It has been my good fortune to have been in the United States Attorney's office for the Southern District of Ohio, for very nearly six years, during which period there has been more criminal business than came into that office during any twenty-five years prior thereto. It has naturally been my endeavor to listen to criticisms which have occurred concerning criminal trials during this period. The result of my endeavors in that direction, determining by reading and hearing and from my own experience where the criticisms justly lie, has brought me to the conclusion that it is the technicalities and the delays which should be justly criticised and not our criminal juries. Many of the technicalities which worked to the benefit of an accused in the centuries ago in England when the accused had not the protection which now surrounds him, and when only witnesses for the Crown were permitted to testify, still exist in spite of the additional protections with which he is guarded at the present day. Unfortunately, of course, it is the accused with means who is able to employ counsel to discover and successfully raise these technicalities. This naturally leads to the criticism we so often hear of, and the same situation prevails in the way of delays, particularly after conviction while pending on error in a reviewing court. I have yet to find a case during my experience in which just criticism was levelled at our present system of arriving at verdicts in criminal cases.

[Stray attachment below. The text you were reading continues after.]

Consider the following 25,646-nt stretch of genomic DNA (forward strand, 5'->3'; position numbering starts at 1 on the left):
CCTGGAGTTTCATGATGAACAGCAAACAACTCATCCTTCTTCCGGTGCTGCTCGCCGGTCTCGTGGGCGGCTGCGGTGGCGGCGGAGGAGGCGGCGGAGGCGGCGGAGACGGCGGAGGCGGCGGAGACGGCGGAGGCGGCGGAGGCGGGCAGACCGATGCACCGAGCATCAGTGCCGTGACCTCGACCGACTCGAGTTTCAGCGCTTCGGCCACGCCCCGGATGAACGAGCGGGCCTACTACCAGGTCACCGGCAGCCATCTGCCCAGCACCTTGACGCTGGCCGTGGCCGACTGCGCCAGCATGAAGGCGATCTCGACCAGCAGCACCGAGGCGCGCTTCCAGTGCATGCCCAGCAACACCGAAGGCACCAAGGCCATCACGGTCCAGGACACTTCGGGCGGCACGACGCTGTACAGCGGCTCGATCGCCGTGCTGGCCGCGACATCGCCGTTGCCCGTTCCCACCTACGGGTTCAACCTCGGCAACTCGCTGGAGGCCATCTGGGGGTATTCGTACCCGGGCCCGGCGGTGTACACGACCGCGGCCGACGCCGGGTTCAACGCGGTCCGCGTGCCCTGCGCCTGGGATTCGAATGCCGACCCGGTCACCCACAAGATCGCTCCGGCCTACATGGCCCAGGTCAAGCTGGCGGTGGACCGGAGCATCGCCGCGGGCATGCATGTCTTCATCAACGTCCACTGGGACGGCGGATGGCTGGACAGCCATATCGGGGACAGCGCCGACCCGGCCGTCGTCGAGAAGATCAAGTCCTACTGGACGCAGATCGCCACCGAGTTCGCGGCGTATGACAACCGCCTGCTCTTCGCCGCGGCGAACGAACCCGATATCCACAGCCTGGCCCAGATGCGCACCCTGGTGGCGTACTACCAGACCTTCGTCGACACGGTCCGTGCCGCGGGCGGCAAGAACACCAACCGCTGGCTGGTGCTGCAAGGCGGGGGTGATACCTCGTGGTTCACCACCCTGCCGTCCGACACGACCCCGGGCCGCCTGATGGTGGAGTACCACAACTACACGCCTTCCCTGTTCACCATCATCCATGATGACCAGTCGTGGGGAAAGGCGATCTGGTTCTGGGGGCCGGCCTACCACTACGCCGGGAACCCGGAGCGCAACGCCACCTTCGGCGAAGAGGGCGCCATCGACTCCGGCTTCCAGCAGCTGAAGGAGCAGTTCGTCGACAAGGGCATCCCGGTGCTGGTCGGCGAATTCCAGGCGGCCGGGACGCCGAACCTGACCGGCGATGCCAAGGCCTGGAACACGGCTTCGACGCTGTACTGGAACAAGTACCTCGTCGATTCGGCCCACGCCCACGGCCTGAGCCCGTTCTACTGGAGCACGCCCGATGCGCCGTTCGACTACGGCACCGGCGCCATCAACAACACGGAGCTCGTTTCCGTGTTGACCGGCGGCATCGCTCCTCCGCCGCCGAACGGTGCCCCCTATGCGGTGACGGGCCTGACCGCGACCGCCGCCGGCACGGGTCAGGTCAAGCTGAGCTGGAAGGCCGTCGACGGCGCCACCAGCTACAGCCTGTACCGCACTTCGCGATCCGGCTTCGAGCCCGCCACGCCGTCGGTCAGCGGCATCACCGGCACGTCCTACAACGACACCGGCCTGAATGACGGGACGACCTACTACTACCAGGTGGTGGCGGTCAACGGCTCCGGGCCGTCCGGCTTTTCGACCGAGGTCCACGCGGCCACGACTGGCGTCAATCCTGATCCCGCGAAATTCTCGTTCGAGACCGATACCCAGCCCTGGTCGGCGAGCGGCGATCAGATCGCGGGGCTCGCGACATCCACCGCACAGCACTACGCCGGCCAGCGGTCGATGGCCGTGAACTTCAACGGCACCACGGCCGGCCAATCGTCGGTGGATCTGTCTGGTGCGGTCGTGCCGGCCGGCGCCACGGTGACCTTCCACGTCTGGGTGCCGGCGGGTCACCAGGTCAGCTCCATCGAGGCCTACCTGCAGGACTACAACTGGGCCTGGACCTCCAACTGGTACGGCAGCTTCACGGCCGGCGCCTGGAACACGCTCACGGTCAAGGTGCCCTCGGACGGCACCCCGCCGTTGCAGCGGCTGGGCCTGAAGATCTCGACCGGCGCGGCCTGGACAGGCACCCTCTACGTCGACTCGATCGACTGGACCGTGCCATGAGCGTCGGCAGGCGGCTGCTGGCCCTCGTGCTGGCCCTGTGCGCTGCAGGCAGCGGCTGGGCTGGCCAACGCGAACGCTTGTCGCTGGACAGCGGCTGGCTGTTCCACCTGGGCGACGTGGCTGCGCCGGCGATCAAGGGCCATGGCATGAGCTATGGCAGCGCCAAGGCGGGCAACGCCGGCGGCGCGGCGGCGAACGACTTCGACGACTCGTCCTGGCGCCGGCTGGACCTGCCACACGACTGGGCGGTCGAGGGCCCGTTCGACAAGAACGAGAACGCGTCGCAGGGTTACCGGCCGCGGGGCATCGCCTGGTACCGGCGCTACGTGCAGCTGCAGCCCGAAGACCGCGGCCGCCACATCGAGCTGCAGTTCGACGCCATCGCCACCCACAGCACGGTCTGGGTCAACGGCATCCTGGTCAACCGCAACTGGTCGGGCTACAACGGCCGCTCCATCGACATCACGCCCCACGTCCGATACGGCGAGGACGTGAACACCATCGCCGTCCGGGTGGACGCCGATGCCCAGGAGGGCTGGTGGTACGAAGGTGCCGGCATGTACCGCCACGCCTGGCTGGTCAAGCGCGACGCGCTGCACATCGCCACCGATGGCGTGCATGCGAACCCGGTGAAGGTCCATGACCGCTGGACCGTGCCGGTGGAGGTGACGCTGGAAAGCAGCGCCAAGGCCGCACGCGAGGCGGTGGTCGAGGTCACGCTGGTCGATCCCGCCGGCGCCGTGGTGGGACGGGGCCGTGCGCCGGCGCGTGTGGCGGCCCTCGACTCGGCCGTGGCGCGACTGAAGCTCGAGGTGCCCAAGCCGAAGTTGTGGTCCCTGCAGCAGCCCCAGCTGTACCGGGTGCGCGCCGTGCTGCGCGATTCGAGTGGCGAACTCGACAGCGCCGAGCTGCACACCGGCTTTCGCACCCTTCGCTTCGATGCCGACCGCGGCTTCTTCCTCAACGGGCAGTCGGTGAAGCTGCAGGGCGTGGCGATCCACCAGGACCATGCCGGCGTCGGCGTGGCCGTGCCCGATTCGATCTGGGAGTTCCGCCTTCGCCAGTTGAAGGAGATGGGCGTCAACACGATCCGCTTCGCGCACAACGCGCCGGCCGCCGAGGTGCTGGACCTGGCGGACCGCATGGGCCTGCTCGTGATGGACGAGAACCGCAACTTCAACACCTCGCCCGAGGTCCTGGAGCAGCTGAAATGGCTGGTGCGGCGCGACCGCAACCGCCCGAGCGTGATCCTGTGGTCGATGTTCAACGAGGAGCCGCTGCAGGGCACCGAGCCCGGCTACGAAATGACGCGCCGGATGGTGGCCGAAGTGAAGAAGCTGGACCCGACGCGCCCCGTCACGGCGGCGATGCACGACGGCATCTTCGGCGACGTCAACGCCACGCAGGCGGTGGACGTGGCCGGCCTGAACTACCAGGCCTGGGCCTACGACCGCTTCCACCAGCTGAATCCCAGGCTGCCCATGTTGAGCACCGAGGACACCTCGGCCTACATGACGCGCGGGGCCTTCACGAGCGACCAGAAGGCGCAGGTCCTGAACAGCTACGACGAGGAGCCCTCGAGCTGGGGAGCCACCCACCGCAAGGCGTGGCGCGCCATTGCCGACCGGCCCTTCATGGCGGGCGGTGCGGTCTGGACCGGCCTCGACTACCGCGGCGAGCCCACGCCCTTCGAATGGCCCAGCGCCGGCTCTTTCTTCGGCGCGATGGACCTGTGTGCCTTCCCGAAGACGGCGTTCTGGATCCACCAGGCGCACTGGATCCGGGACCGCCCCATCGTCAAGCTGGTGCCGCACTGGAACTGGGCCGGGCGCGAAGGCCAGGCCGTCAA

The present rule is an advantage for the defendant and disadvantage for the state or government. Notwithstanding this, as a government prosecutor, I believe in the system as it exists. Like most of you, I have made it my business after each verdict, when possible, to inquire as to the ballots taken and the number for and against conviction, with the result that if the first ballot in the jury room shows a bare majority for acquittal it is almost a certainty that the accused will be acquitted. It is only when more than a bare majority are for conviction that a verdict of guilty is returned or a disagreement reported. And this is partly
due to the different manner in which a juror looks to the defendant whose liberty is at stake or to the cause of the state or government. Being human, most naturally he tends towards mercy and sympathy, and if there is any question or reasonable doubt in his mind whether he signifies that by his first vote or not, he generally comes over to the majority voting for acquittal.